Great Britain: Royal Society of Chemistry. Pp. 223 pp. ISBN 978-0-85404-507-5. Cram, Donald J.. From Design to Discovery. Washington, DC: American Chemical Society. Pp. 146pp. Cram, Jane M.. The Essence of Organic Chemistry. Reading, Massachusetts: Addison-Wesley. Pp. 456pp. Hendrickson, James B.. Organic Chemistry. Reading, Massachusetts: McGraw-Hill. Pp. 1279pp. 3rd ed. Richards, John. Elements of organic chemistry. New York: McGraw-Hill. Pp. 444pp. LCCN 66024479. Cram, Donald J.. Fundamentals of Carbanion Chemistry. New York: Academic Press. Pp. 289pp. Cram, Donald J.. Organic Chemistry. New York: McGraw-Hill. Pp. 846pp. 2nd ed. Cram, Donald J.. Organic Chemistry. New York: McGraw-Hill. Pp. 712pp. 1st ed. NAS Award in Chemical Sciences Saul Winstein Endowed Chair in Organic Chemistry National Medal of Science, 1993 International Academy of Science, member Glenn T. Seaborg Medal, 1989 ACS Southern California Tolman Award, 1984 ACS Chicago Section Willard Gibbs Award, 1985 ACS Cope Award for Distinguished Achievement in Organic Chemistry, 1974 Amer
Enrique Sanz de Santamaría is a Colombian-American sports executive. He was appointed as General Secretary of CONCACAF in July 2012, he has been related to the football world at a personal level since childhood and for the past 15 years at a professional level. Responsible for business development activities on different roles within the CONCACAF region at Traffic Sports USA, a leading soccer marketing company in Latin America, he consolidated and managed relationships with FIFA and CONCACAF representatives and Federations for over a decade. Overseeing a team of 50 people in marketing, human resources and operations, Sanz de Santamaría emerged as a well-rounded professional within the world of sports and, more the football field. After a nourishing time at his current position as Vice President of Traffic Sports USA, where he was heading the region since 2005, he has accepted the challenge of stepping into the CONCACAF organization as its General Secretary. During his time with Traffic Sports USA, he became part of the team who laid the foundation of NASL in the U.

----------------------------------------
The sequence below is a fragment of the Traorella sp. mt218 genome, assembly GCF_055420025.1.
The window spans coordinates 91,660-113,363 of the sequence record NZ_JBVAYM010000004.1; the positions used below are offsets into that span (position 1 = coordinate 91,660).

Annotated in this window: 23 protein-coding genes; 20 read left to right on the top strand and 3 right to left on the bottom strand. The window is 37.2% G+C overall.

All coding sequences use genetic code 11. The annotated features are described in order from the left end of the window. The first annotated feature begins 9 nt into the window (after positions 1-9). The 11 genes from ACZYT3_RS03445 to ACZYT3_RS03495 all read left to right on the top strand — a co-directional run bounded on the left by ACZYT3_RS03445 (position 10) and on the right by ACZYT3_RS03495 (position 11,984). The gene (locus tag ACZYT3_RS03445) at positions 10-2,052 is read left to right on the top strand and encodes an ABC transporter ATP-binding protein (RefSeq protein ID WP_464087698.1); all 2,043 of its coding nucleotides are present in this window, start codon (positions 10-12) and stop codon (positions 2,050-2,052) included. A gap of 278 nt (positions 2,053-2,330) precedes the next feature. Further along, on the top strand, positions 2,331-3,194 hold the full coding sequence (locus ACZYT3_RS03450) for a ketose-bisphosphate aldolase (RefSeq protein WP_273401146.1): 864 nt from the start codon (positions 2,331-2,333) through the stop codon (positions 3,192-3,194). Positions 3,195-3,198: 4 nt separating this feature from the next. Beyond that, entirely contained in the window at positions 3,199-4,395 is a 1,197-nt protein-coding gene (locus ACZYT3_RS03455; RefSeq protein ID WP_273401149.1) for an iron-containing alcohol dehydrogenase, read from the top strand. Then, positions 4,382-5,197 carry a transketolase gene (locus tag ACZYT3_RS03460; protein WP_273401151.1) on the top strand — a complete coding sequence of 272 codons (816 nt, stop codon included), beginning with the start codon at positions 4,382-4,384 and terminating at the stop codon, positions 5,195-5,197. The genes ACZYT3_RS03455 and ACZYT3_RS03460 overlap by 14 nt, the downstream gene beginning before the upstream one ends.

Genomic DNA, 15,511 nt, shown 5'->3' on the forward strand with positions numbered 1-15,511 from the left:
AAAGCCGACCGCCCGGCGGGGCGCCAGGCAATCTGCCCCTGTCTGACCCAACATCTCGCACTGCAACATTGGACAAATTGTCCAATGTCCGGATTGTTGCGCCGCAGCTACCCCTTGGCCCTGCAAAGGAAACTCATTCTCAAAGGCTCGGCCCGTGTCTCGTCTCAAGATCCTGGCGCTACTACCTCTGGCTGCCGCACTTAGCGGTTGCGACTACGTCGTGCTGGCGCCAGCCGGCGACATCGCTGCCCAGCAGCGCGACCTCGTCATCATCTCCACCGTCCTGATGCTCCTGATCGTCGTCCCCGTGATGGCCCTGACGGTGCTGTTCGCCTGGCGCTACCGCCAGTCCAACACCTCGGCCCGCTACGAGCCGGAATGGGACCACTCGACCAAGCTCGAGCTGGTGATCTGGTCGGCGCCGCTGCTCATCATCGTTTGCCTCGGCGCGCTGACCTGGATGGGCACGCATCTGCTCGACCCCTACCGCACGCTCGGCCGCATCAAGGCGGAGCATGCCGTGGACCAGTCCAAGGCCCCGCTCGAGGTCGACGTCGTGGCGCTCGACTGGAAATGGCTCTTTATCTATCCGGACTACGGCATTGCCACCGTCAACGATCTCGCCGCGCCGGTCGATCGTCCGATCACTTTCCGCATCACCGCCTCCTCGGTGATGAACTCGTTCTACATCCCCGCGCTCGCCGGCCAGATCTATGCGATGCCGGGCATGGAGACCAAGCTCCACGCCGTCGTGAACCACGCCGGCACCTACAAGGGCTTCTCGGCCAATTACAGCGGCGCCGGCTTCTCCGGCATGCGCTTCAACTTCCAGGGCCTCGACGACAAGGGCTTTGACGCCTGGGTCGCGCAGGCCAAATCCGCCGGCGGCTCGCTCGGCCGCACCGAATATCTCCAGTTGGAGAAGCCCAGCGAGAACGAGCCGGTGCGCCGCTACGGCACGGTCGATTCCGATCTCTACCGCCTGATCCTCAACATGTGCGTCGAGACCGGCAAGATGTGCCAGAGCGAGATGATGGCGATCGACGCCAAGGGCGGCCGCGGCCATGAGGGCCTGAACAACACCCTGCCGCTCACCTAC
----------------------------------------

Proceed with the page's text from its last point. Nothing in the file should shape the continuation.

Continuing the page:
S. He worked in a team that founded various football clubs and was crucial in the development of players in the region. Prior to his latest position, Sanz de Santamaría was founder and CEO of Media Sports Marketing, a football marketing agency, Vice President of Interforever Sports, a premier soccer marketing company in the CONCACAF region. Interforever had sold television rights to competitions such as the Caribbean Cup. Sanz de Santamaría has a B. S. degree in Marketing and Advertising from the University of Politécnico Grancolombiano and a master's degree in Sports Event Marketing and Management from New York University in 1999. Since he has furthered his studies with training courses and professional seminars that have complemented his expertise in the field. In wake of the FIFA corruption scandal the Executive Committee of CONCACAF has placed General Secretary Enrique Sanz on a leave of absence beginning May 28, 2015, he was dismissed from his position in August 2015. Sanz de Santamaria was banned by FIFA Ethics Committee.
Gunard Hjertstedt, better known by pen name Day Keene, was an American novelist, short story writer and radio and television scriptwriter. Keene wrote over 50 novels and was the head writer for radio soap operas Little Orphan Annie and Kitty Keene, Inc. Several of his novels were adapted into movies, including Joy House and Chautauqua, released as The Trouble with Girls. Framed in Guilt, 1949 Farewell to Passion, 1951 My Flesh Is Sweet, 1951 Love Me and Die, 1951 To Kiss or Kill, 1951 Hunt the Killer, 1952 About Doctor Ferrel, 1952 Home Is the Sailor, 1952 If the Coffin Fits, 1952 Naked Fury, 1952 Wake Up to Murder, 1952 Mrs. Homicide, 1953 Strange Witness, 1953 The Big Kiss-Off, 1954 There Was A Crooked Man, 1954 Death House Doll, 1954 His Father's Wife, 1954 Homicidal Lady, 1954 Joy House, 1954 Notorious, 1954 Sleep with the Devil, 1954 Who Has Wilma Lathrop?, 1955 The Dangling Carrot, 1955 Murder on the Side, 1956 Bring Him Back Dead, 1956 It's a Sin to Kill, 1958 Passage to Samoa, 1958 Dead Dolls Don't Talk, 1959 Dead in Bed, 1959 Moran's Woman, 1959 Miami 59, 1959 So Dead My Lovely, 1959 Take a Step to Murder, 1959 Too Black for Heaven, 1959 Too Hot to Hold, 1959 The Brimstone Bed, 1960 Chautauqua, 1960 Payola, 1960 World Without Women, 1960 Seed of Doubt, 1961 Bye, Baby Bunting, 1963 LA 46, 1964 Carnival of Death, 1965 Chicago 11, 1966 Acapulco Gpo, 1967 Southern Daughter, 1967 Live Again, Love Again, 1970 Wild Girl, 1970 Guns Along the Brazos, 1973 This is Murder, Mr. Herbert, Other Stories, 1948 League of the Grateful Dead and Other Stories, 2010